Inflation is the general rise in prices. We get less stuff for the same amount of money. When you look at it in that way, inflation is obviously bad. Our money is worth less since we can’t buy as much with it. Any money we have, or will get in the future isn’t worth as much. This is what leads to the inevitable reminisces of “I could buy a zillion pounds of x for 10 cents!” when talking about our childhood.
All of us have lived with inflation over the years, mostly of the incremental variety although there was a time in the 70’s when it was a little more aggressive. This was accomplished by manipulations of the federal reserve. You see, causing inflation is pretty easy, all you have to do is create more money and things get more expensive. Why would they do that? A lot of it has to do with fear and political pressure.
It’s like this, as long as there is a moderate amount of inflation, all costs, including the cost of labor go up. People are fooled into thinking that they are actually making more money, that they can actually buy more, at least over the short term. Eventually, they catch on and demand more money, and then a little inflation kicks in and they are happy. There is an irrational fear of deflation, any movement downwards in the amount in the paycheck make people freak out.
That’s what deflation might bring, but what does it mean? When there is deflation, money increases in value. Things drop in price, so we can buy more with any given amount of money. The trick is that wages are just more things, and they will drop if there is general deflation. Never mind that everything else is dropping in price too. Somehow wages rising in order to keep up with inflation doesn’t cause any consternation at all whereas wages dropping to keep track with deflation will cause riots. Never mind that inflation kills value, never mind that inflation kills savings.
And that’s the real crux of the issue. Americans do not, in general save. If we were a nation of savers, we would welcome deflation with open arms. Deflation would make our savings worth that much more. Instead, we are a nation of debtors. As deflation sets in, debts are more difficult to pay back, all debts. That includes mortgages, credit cards, and T bills.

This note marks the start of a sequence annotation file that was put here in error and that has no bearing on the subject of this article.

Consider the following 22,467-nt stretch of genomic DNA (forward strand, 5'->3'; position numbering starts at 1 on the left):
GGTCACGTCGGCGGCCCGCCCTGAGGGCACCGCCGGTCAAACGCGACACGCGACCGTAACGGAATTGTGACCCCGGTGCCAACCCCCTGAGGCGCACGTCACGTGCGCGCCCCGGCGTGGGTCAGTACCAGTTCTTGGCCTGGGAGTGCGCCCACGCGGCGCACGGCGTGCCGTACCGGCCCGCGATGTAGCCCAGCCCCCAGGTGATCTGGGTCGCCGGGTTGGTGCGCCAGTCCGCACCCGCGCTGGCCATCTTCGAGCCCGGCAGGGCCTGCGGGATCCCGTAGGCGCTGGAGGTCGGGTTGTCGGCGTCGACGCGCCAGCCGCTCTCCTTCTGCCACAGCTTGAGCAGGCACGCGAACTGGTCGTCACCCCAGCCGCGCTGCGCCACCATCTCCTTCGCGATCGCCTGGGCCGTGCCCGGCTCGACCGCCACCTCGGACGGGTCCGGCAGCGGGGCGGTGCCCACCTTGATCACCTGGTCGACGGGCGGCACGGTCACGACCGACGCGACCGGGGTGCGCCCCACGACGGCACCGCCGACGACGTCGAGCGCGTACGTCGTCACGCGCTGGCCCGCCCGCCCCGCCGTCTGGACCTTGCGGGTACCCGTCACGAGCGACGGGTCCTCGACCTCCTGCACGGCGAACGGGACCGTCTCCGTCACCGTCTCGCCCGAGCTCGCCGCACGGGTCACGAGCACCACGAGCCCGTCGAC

No, inflation suits us much better. The more inflation there is, the easier it is to pay off debts. Inflationary pressure is built into the very foundation of the banking and financial sector. It encourages people to incur debts, hell, it encourages governments to incur debt. It simultaneously makes it more difficult to save. In addition to have to get paid enough in order to forgo spending the money right away (i.e. interest) we also need to make enough to cover the devaluation of our savings (i.e. inflation).
Imagine a world in which currency continued to increase in value over time. We would be regaled with stories of how our grandparents were paid with $100 bills whereas we now count our micropennies with care. Imagine a world where depositing 10% of your paycheck in the bank would accrue value just sitting there, where the fifty dollars you made last year can now actually buy you more now than then. Imagine how important it would be to save instead of spend…
That’s fantasy of course, there are some real complications of a constantly deflating currency but I mention it just to point out how fully we have incorporated expectations of inflation. Our inclination is to spend and go in debt first. We have seen the results of too much debt when the economy doesn’t do so well. As someone that doesn’t hold any debt and has a small amount of money set aside, I wouldn’t mind some deflation at all. Instead, I am sure that the Fed will do anything it can to prevent it, and therefore overshoot and cause larger inflation that is necessary. Hold on to your hats folks, it could get a little wild…